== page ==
Wolf Erlbruch (born 1948) is a German illustrator and writer of children's books. He combines various techniques for the artwork in his books, including cutting and pasting, drawing, and painting. His style is sometimes surrealist and is widely copied inside and outside Germany. Some of his story books have challenging themes such as death and the meaning of life. They have won many awards, including the Deutscher Jugendliteraturpreis in 1993 and 2003.
For his "lasting contribution" as a children's illustrator Erlbruch received the Hans Christian Andersen Medal in 2006 In 2017, he was the first German to win the important Astrid Lindgren Memorial Award.
Erlbruch tackles many adult topics in children's books, though he is not always fond of being characterized as an author for children.Some of his books have autobiographical notes, such as his Leonard (a "delightfully eccentric tale"), a book partly inspired by his then six-year-old son Leonard (now an illustrator himself), about a boy who overcomes his fear of dogs by becoming a dog himself.Many of the characters in his books, such as the mole of The Story of the Little Mole Who Went in Search of Whodunit (also known in English as The Story of the Little Mole Who Knew It Was None of His Business), have little round black glasses, such as Erlbruch has himself.He is praised for the original and surreal quality of his work.According to Silke Schnettler, writing in the German newspaper Die Welt, the "Erlbruch-style," whose main characters are skewed and sometimes disproportianate but nonetheless real recognizable, has become widely imitated inside and outside Germany.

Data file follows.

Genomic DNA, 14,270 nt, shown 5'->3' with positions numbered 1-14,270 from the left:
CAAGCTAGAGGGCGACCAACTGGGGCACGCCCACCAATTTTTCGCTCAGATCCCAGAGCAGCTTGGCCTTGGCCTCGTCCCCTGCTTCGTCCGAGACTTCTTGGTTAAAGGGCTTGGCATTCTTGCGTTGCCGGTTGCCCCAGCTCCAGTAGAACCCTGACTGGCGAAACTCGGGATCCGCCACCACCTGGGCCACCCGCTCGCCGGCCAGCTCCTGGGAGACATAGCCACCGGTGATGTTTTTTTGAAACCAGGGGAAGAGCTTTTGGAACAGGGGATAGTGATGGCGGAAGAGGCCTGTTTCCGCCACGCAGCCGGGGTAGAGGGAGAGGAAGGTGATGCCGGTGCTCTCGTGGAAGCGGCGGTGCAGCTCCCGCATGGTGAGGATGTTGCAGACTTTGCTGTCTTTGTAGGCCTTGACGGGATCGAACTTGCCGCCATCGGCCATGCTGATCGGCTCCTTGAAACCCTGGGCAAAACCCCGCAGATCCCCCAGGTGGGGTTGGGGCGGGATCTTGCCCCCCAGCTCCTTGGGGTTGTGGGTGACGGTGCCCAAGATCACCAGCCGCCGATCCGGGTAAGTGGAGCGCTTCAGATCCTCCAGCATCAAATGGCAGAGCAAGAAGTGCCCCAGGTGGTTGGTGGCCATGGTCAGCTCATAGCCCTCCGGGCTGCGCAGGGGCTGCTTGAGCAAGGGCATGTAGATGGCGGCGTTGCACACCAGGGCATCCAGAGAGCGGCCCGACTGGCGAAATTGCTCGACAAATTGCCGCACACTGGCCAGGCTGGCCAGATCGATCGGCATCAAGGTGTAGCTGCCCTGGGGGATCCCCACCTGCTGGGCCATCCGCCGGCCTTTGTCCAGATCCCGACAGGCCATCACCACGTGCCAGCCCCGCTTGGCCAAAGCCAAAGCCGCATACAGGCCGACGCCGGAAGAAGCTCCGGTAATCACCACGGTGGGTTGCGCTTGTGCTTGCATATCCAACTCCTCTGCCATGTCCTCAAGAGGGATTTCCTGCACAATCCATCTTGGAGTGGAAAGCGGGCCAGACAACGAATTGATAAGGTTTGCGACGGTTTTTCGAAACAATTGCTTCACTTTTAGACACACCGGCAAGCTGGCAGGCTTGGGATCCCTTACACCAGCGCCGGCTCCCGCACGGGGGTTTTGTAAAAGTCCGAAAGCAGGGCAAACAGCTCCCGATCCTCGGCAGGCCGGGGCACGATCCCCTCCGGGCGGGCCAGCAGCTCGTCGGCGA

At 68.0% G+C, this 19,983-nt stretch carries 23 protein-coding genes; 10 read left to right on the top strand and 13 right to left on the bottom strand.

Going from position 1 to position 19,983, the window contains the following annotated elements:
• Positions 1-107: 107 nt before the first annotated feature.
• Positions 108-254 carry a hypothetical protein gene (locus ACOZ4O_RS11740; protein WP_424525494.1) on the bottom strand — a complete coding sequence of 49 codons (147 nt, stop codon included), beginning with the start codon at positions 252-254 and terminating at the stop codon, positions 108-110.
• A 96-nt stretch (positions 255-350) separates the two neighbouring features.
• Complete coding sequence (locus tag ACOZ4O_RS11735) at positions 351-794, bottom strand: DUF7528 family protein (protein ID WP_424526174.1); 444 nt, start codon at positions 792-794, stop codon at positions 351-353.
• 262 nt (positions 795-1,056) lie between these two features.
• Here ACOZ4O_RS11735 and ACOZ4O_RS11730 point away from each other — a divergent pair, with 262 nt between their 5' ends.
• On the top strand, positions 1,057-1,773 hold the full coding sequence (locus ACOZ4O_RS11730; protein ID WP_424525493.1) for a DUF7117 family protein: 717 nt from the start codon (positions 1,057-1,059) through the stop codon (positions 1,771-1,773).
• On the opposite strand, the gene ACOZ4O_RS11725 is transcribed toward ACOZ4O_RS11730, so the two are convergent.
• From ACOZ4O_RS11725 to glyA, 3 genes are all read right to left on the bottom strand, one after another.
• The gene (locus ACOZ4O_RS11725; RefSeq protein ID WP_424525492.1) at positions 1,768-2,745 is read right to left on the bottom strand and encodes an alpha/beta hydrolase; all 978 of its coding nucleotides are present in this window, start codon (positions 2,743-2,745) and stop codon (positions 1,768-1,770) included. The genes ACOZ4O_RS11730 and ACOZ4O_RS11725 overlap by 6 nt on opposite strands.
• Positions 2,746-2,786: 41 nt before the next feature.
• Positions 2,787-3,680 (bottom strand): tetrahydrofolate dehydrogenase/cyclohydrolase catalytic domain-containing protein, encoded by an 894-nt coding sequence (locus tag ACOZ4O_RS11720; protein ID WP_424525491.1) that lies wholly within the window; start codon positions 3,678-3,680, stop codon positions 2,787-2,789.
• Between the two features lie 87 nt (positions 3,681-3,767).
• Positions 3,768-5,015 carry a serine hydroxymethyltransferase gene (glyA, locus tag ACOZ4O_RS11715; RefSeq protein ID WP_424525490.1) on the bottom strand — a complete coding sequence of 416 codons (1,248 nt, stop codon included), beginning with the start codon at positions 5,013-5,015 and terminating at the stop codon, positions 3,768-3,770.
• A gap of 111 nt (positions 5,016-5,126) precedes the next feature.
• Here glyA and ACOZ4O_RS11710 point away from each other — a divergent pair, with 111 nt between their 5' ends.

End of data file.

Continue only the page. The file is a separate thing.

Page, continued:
Death is a recurring topic in Erlbruch's books. Duck, Death and the Tulip (2008) features a duck who becomes friends with Death, and in Ein Himmel für den kleinen Bären ("A heaven for the little bear") a bear cub tries to find his recently deceased grandfather in bear heaven.
The moral of his own stories, Erlbruch suggested in 2003, is that people should regard themselves from a distance and accept even what is not so beautiful about themselves, what is special.
The biennial Hans Christian Andersen Award conferred by the International Board on Books for Young People is the highest recognition available to a writer or illustrator of children's books. Erlbuch received the illustration award in 2006.
In 2003 he received the Gutenberg Award of the City of Leipzig for his contribution to the book arts, the cultural award of his native city Wuppertal, and a special Deutscher Jugendliteraturpreis for his body of work as illustrator.
Deutscher Jugendliteraturpreis for picture book 1993, Das Bärenwunder
Zilveren Griffel 1998, Mrs. Meyer the Bird
Zilveren Griffel 1999, Leonard
Troisdorfer Bilderbuchpreis 2000, Das Neue ABC-Buch
Bologna Ragazzi Award 2000, Das Neue ABC-Buch
Gutenberg Award, Leipzig, 2003
Deutscher Jugendliteraturpreis 2003, special award for illustrations
Vonder Heydt Award, Wuppertal, 2003
Bologna Ragazzi Award 2004, The Big Question
Astrid Lindgren Memorial Award, 2017
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